A short history of Gaucín

 A short history of Gaucín

A village always is a result of the diverse cultures that have gone through it. Gaucín clearly reflects the spirit of al-Andalus and its Christian tradition, not to mention the multiculturalism gained over more recent years. Here you'll find historical figures such as Guzmán el Bueno or fictional personalities as Carmen de Mérimée.

From Prehistoric times caves have been found in the township of Gaucin. A major complex of caves and paintings you can visit near Benaojan in the Cueva de la Pileta, north of Cortes de la Frontera.


The Iberians lived in Gaucín when the Phoenicians invaded. Ancient Iberian ceramics have been found in the castle's water deposit.


The Phoenicians established gold mines on the nearby Sierra Bermeja and probably controlled Gaucín during their hegemony in the region.

The Romans found Gaucín the easiest place to access the Ronda mountain range from the sea to penetrate the interior, and they built roads to accommodate the traffic and the first castle.

The Visigoths invaded Gaucín in the fifth century. They named the town Belda and left a necropolis.

The Moors invaded in 714 by Gibraltar, using the Roman roads for their conquest. The village was re-named Gauzan (meaning rich village or hard rock) and as the western outpost of the Kingdom of Granada it was the site of many battles.


The Catholics during the Reconquista, were fighting to regain control over Spain over the Moors, the Visigoth Guzman el Bueno died fighting the Moors in 1309 in front of the castle.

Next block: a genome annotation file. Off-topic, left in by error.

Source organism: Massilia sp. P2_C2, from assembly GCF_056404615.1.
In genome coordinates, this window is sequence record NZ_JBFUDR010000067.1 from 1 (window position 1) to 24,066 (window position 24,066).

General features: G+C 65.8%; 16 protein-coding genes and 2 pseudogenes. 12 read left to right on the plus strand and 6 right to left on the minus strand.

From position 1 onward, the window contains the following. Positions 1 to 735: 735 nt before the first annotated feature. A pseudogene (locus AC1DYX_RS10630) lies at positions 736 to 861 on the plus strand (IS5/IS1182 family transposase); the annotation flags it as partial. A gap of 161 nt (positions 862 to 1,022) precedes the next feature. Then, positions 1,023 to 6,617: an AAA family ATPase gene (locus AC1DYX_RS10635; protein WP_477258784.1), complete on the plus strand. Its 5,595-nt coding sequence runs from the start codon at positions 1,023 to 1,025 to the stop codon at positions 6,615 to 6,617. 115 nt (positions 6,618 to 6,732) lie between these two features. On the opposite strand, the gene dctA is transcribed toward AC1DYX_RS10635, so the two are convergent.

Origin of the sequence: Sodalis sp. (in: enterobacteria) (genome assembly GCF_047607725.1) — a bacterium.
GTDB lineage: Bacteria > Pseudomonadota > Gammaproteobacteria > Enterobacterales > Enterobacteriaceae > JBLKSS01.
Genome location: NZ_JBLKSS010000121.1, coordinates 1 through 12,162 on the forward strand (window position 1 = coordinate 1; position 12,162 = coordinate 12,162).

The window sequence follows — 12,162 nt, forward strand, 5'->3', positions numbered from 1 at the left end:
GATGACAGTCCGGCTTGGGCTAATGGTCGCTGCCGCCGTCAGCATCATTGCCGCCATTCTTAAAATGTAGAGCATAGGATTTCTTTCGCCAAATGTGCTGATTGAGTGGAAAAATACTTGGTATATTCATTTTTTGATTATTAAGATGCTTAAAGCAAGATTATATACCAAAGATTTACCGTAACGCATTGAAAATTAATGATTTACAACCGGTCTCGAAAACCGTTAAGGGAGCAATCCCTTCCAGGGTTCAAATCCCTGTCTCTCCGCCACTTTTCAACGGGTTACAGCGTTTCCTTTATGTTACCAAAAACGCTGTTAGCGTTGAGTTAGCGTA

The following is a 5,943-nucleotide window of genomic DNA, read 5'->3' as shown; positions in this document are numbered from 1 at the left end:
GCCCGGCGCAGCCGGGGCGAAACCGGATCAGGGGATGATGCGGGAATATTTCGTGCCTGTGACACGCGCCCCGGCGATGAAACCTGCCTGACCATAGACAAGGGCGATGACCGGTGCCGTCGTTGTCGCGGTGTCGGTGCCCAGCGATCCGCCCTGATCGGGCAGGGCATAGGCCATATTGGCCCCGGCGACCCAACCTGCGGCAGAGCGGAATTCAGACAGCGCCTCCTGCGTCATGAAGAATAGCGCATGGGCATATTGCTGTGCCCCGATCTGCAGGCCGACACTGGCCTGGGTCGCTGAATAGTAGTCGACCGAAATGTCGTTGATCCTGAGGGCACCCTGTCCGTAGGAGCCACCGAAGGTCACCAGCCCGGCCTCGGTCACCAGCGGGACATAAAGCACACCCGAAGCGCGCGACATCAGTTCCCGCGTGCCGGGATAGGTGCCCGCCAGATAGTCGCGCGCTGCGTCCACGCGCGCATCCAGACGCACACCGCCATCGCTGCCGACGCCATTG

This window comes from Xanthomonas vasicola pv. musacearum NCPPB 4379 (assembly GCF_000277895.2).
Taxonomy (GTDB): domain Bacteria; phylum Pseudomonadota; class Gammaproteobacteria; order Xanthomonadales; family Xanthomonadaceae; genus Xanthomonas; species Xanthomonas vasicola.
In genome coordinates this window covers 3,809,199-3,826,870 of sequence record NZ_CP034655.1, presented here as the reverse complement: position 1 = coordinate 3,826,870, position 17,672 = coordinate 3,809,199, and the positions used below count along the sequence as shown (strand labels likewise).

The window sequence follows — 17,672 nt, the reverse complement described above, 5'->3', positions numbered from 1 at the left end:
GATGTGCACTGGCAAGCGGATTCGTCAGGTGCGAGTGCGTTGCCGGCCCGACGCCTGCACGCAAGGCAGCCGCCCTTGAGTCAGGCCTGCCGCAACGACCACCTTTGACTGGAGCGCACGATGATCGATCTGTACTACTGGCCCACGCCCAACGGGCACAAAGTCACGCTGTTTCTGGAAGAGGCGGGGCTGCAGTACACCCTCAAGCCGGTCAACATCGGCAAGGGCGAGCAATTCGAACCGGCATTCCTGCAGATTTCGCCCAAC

The Catholic King Henry IV finally conquered Gaucín in 1457. During the 16th Century the Moorish population (mudéjares) rebelled against the Catholic kings several times, killing soldiers and priests and causing mayhem.

The crown waged continual war against the malefactors. Many mudéjares crossed back over the Straits to Africa, but some became vagrants, and the town became depopulated and impoverished. Ruined farmers or decommissioned soldiers turned to banditry (bandolerismo,) hunting mudéjar vagrants to sell them into slavery, and preying on the local population.


The British took Gibraltar in 1704. By the end of the 18th century many British Gibraltarians were coming to Gaucín in order to spend the summers in the cool mountains as they do again now.


The French invaded Gaucín in 1808 during the Napoleonic Wars. Experienced mountain guerrillas, 700 strong, tried unsuccessfully to defend the castle, but the French won, razed 135 private houses, killed citizens and burned the municipal archives.

The French adventure impoverished Gaucín again and bandolerismo became a career. Bandoleros lived in caves and preyed on travelers and townsfolk, killing and robbing with impunity. Bandoleros are to be distinguished from the contrabandistas, smugglers who illegally imported English goods from Gibraltar.


During the Carlist wars in the 1830s the castle was repaired, fortified and provisioned by the Crown. However, the enemy captured it. At this time English settlers in Gibraltar started coming in greater numbers to Gaucín for its cool summer air.

During the Spanish Civil War more than 50 people were shot before the nationalists captured Gaucín in September 1936. Impoverished by war, many citizens turned again to contrabandismo and bandolerismo. Some became rich, the Guardia Civil shot others. Memories of this epoch are still vivid among the elderly of the village.

It's only the last 20 years, after Franco died and Spain entered the European Community, the economy has been booming and the population now stabilizes thanks to tourism and building activities.

Due to he English pound and the dollar loosing a lot to the Euro, tourism is at risk. The local Association for Tourist Initiatives tries to turn this low tide by promoting Gaucín as an attractive place to be.